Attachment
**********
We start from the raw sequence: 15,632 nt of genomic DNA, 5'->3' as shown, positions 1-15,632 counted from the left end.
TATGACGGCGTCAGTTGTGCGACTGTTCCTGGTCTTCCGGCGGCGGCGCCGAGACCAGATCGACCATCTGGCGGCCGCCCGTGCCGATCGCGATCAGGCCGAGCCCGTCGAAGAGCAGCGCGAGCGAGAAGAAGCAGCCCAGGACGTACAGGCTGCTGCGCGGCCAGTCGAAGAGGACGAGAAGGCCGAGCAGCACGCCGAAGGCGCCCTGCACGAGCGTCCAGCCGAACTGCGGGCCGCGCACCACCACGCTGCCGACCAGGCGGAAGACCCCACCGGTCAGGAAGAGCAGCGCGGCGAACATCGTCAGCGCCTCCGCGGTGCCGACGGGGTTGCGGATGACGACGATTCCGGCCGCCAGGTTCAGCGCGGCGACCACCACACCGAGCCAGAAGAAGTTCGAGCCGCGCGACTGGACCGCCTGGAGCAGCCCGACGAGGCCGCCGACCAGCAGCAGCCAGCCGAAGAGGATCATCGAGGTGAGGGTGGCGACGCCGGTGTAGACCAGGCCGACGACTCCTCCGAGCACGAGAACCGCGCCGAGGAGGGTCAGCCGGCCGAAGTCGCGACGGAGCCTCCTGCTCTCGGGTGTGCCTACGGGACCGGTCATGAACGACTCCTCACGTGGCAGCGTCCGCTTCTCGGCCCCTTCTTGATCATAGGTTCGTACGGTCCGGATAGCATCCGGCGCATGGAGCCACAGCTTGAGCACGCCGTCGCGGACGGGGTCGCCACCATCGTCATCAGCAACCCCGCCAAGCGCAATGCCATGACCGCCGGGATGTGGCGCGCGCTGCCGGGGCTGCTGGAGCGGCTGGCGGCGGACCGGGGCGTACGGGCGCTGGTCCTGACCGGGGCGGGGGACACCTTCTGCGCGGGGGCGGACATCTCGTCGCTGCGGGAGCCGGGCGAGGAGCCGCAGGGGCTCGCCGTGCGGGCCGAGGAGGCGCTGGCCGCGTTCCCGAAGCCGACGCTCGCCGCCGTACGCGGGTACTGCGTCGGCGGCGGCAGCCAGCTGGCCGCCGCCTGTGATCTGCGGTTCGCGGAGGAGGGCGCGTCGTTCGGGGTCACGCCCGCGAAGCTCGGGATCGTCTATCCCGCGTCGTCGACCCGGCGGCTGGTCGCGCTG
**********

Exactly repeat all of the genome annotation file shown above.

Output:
We start from the raw sequence: 15,632 nt of genomic DNA, 5'->3' as shown, positions 1-15,632 counted from the left end.
TATGACGGCGTCAGTTGTGCGACTGTTCCTGGTCTTCCGGCGGCGGCGCCGAGACCAGATCGACCATCTGGCGGCCGCCCGTGCCGATCGCGATCAGGCCGAGCCCGTCGAAGAGCAGCGCGAGCGAGAAGAAGCAGCCCAGGACGTACAGGCTGCTGCGCGGCCAGTCGAAGAGGACGAGAAGGCCGAGCAGCACGCCGAAGGCGCCCTGCACGAGCGTCCAGCCGAACTGCGGGCCGCGCACCACCACGCTGCCGACCAGGCGGAAGACCCCACCGGTCAGGAAGAGCAGCGCGGCGAACATCGTCAGCGCCTCCGCGGTGCCGACGGGGTTGCGGATGACGACGATTCCGGCCGCCAGGTTCAGCGCGGCGACCACCACACCGAGCCAGAAGAAGTTCGAGCCGCGCGACTGGACCGCCTGGAGCAGCCCGACGAGGCCGCCGACCAGCAGCAGCCAGCCGAAGAGGATCATCGAGGTGAGGGTGGCGACGCCGGTGTAGACCAGGCCGACGACTCCTCCGAGCACGAGAACCGCGCCGAGGAGGGTCAGCCGGCCGAAGTCGCGACGGAGCCTCCTGCTCTCGGGTGTGCCTACGGGACCGGTCATGAACGACTCCTCACGTGGCAGCGTCCGCTTCTCGGCCCCTTCTTGATCATAGGTTCGTACGGTCCGGATAGCATCCGGCGCATGGAGCCACAGCTTGAGCACGCCGTCGCGGACGGGGTCGCCACCATCGTCATCAGCAACCCCGCCAAGCGCAATGCCATGACCGCCGGGATGTGGCGCGCGCTGCCGGGGCTGCTGGAGCGGCTGGCGGCGGACCGGGGCGTACGGGCGCTGGTCCTGACCGGGGCGGGGGACACCTTCTGCGCGGGGGCGGACATCTCGTCGCTGCGGGAGCCGGGCGAGGAGCCGCAGGGGCTCGCCGTGCGGGCCGAGGAGGCGCTGGCCGCGTTCCCGAAGCCGACGCTCGCCGCCGTACGCGGGTACTGCGTCGGCGGCGGCAGCCAGCTGGCCGCCGCCTGTGATCTGCGGTTCGCGGAGGAGGGCGCGTCGTTCGGGGTCACGCCCGCGAAGCTCGGGATCGTCTATCCCGCGTCGTCGACCCGGCGGCTGGTCGCGCTG